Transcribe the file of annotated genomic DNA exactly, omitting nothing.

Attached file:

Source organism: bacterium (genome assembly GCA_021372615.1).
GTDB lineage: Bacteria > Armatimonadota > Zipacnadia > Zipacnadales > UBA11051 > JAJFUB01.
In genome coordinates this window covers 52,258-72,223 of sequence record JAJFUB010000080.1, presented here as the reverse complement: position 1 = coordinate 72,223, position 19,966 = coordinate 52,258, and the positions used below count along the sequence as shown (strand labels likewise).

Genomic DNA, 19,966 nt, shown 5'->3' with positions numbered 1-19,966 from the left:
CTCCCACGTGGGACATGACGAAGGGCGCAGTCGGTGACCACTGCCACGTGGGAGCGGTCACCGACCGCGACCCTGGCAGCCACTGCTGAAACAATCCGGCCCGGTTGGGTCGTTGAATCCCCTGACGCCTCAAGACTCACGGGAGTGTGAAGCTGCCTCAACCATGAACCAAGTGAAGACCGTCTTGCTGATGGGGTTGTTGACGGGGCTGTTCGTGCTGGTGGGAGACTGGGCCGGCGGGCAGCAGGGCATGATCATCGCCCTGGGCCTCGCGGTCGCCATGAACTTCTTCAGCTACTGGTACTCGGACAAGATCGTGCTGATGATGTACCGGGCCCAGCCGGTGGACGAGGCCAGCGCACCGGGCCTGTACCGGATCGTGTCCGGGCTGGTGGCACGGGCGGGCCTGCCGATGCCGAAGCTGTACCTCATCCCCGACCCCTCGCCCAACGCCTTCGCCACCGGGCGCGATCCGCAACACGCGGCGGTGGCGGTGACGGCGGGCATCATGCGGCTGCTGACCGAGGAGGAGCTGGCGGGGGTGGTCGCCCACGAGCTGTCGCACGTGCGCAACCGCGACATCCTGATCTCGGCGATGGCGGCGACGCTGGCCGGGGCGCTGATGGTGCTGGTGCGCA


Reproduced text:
Source organism: bacterium (genome assembly GCA_021372615.1).
GTDB lineage: Bacteria > Armatimonadota > Zipacnadia > Zipacnadales > UBA11051 > JAJFUB01.
In genome coordinates this window covers 52,258-72,223 of sequence record JAJFUB010000080.1, presented here as the reverse complement: position 1 = coordinate 72,223, position 19,966 = coordinate 52,258, and the positions used below count along the sequence as shown (strand labels likewise).

Genomic DNA, 19,966 nt, shown 5'->3' with positions numbered 1-19,966 from the left:
CTCCCACGTGGGACATGACGAAGGGCGCAGTCGGTGACCACTGCCACGTGGGAGCGGTCACCGACCGCGACCCTGGCAGCCACTGCTGAAACAATCCGGCCCGGTTGGGTCGTTGAATCCCCTGACGCCTCAAGACTCACGGGAGTGTGAAGCTGCCTCAACCATGAACCAAGTGAAGACCGTCTTGCTGATGGGGTTGTTGACGGGGCTGTTCGTGCTGGTGGGAGACTGGGCCGGCGGGCAGCAGGGCATGATCATCGCCCTGGGCCTCGCGGTCGCCATGAACTTCTTCAGCTACTGGTACTCGGACAAGATCGTGCTGATGATGTACCGGGCCCAGCCGGTGGACGAGGCCAGCGCACCGGGCCTGTACCGGATCGTGTCCGGGCTGGTGGCACGGGCGGGCCTGCCGATGCCGAAGCTGTACCTCATCCCCGACCCCTCGCCCAACGCCTTCGCCACCGGGCGCGATCCGCAACACGCGGCGGTGGCGGTGACGGCGGGCATCATGCGGCTGCTGACCGAGGAGGAGCTGGCGGGGGTGGTCGCCCACGAGCTGTCGCACGTGCGCAACCGCGACATCCTGATCTCGGCGATGGCGGCGACGCTGGCCGGGGCGCTGATGGTGCTGGTGCGCA